2020 stats: 198 carries, 841 rushing yards, 4.2 yards per carry, 38 receptions on 51 targets, 304 receiving yards, 11 total TDs
17. Miles Sanders, Eagles (5-11, 211 pounds)
Sanders is a curious case, because his limited usage in his second season didn't match his production potential. The 24-year-old will hope a change in offense with Nick Sirianni (Colts) and Shane Steichen (Chargers) will get him to tap into a winning featured combination of Taylor and Ekeler. Look for Sanders' receiving role to be more dedicated, but the team has intriguing depth behind him to think he won't completely dominate rushing and passing down work.
2020 stats: 164 carries, 867 rushing yards, 5.3 yards per carry, 28 receptions on 52 targets, 197 receiving yards, 6 total TDs
18. Joe Mixon, Bengals (6-1, 220 pounds)
Mixon didn't get a lot of breaks last season on top of him being limited to 6 games because of a foot injury, adding to the knee and ankle injuries in the past of his four-year career. The offensive line didn't deliver strong run blocking and Joe Burrow going down dragged down the entire offense further. Mixon, who just turned 25, did have a spike in 2018 to suggest he could leap into the upper echelon, but his other three seasons have been inefficient. He has the classic well-rounded talent to put it all together again, but there are some mixed messages about his usage in a higher-volume passing offense when considering his past durability issues. As the clear top option, he needs to make the most of his big touches.
2020 stats: 119 carries, 428 rushing yards, 3.6 yards per carry, 21 receptions on 26 targets, 138 receiving yards, 4 total TDs
19. James Robinson, Jaguars (5-10, 220 pounds)
Robinson's reward for a historic season as an undrafted rookie was the team using a first-round draft pick on Clemson's Travis Etienne. Robinson, who turns 23 in August, still deserves to be a big part of the offense under Urban Meyer, Darrell Bevell and Brian Schottenhiemer. All signs point to the Jaguars trying to be run-heavy to take pressure off rookie No. 1 overall pick QB Trevor Lawrence and a rebuilding defense. That would make sense, with Robinson getting the key early-down work and Etienne starting as a Kamara-like change of pace. Bevell shouldn't shy away from trusting Robinson's combination of power and inside shiftiness often.
2020 stats: 240 carries, 1,070 rushing yards, 4.5 yards per carry, 49 receptions on 60 targets, 344 receiving yards, 10 total TDs
20. Clyde Edwards-Helaire, Chiefs (5-7, 207 pounds)
Edwards-Helaire fell short of high expectations as a rookie because of limited early usage and a late ankle injury. Look for the Chiefs to trust the 22-year-old more in passing situations in Year 2 to maximize his receiving strengths as an outlet for Patrick Mahomes. Even though want to keep him fresh with his smaller frame, revamping the run blocking should help Edwards-Helaire also be more efficient inside and outside with closer to 20 touches per game.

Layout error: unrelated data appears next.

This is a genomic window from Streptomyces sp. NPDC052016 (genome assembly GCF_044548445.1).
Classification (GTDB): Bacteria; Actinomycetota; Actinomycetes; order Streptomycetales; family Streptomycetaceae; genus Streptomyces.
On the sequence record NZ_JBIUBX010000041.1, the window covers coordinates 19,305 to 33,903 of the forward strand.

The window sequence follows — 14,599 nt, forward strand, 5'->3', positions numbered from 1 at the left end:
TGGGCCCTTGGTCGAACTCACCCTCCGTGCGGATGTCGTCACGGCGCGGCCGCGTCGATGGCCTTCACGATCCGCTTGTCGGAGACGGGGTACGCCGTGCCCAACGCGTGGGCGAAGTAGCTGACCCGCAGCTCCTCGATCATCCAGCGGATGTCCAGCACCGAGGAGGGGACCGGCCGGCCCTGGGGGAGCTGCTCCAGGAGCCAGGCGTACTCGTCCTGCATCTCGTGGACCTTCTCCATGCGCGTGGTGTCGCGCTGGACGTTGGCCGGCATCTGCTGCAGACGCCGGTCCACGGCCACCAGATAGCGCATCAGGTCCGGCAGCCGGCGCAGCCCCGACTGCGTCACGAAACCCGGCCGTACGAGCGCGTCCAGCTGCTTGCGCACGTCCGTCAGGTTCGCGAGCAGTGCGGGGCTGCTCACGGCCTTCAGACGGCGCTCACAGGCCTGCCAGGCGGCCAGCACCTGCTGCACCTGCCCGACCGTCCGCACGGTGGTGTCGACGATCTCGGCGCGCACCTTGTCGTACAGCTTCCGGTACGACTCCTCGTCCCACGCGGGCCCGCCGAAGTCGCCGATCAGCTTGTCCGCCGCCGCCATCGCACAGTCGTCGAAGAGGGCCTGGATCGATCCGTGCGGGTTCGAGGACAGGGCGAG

2020 stats: 181 carries, 803 rushing yards, 4.4 yards per carry, 36 receptions on 54 targets, 297 receiving yards, 5 total TDs
21. D'Andre Swift, Lions (5-8, 212 pounds)
Swift, like Taylor had to wait a little before taking over a backfield as second-round rookie with power and burst. With the influence of new offensive coordinator Anthony Lynn, the latest successful Georgia back in the NFL will also get to show off more of his Ekeler- and Kamara-ness. The Lions also need to lean on him running more to support Jared Goff. Consider Swift, also 22, to be in a virtual tie with Edwards-Heiaire in terms of second-year boost.
2020 stats: 114 carries, 541 rushing yards, 4.6 yards per carry, 46 receptions on 57 targets, 357 receiving yards, 10 total TDs
22. Damien Harris, Patriots (5-11, 213 pounds)
Don't forget about this other talented Harris from Alabama going into a huge opportunity in Year 3 with the team moving on from both Sony Michel and Cam Newton in the power rushing attack. Harris can do it all for New England with his strong, decisive running and versatility. He is a capable receiver, too, but he should own most of the early-down and goal-line work with a little rookie Rhamondre Stevenson mixed in there.
2020 stats: 137 carries, 691 rushing yards, 5.0 yards per carry, 5 receptions on 7 targets, 2 total TDs
23. Gus Edwards, Ravens (6-1, 238 pounds)
The Gus Bus will be starting for Baltimore after the catastrophic knee injury to J.K. Dobbins. Edwards is a very efficient runner whom the Ravens love in their scheme to complement Lamar Jackson. Although receiving isn't part of his game, he can do plenty power rushing well and maximizing yards between the tackles with underrated burst to the outside.
2020 stats: 114 carries, 723 rushing yards, 5.0 yards per carry, 9 receptions on 13 targets, 129 receiving yards, 6 total TDs
24. Ronald Jones, Buccaneers (5-11, 208 pounds)
Leonard Fournette is the big-name headliner in Tampa Bay's backfield, but Jones, who turns 24 in August, is the one who revved up its running game most for Tom Brady in 2020. Jones ran with aggressive and explosiveness, rising to the challenge of Bruce Arians' coaching staff. He deserves more attention for being a Chubb-like lead committee back.
2020 stats: 192 carries, 978 rushing yards, 5.1 yards per carry, 28 receptions on 42 targets, 165 receiving yards, 8 total TDs
25. Melvin Gordon, Broncos (6-1, 215 pounds)
Gordon had seemed to be slowing down with the Chargers but was rejuvenated a bit by a good running scheme with division rival Denver. The 28-year-old first-rounder from 2015 goes into his seventh season with uncertainty about his role, however, with the second-round drafting of Javonte Williams. Gordon still will be valuable with his passing down work as a blocker and receiver, but Williams looks primed to usurp his true feature duties.
2020 stats: 215 carries, 986 rushing yards, 4.6 yards per carry, 32 receptions on 44 targets, 158 receiving yards, 10 total TDs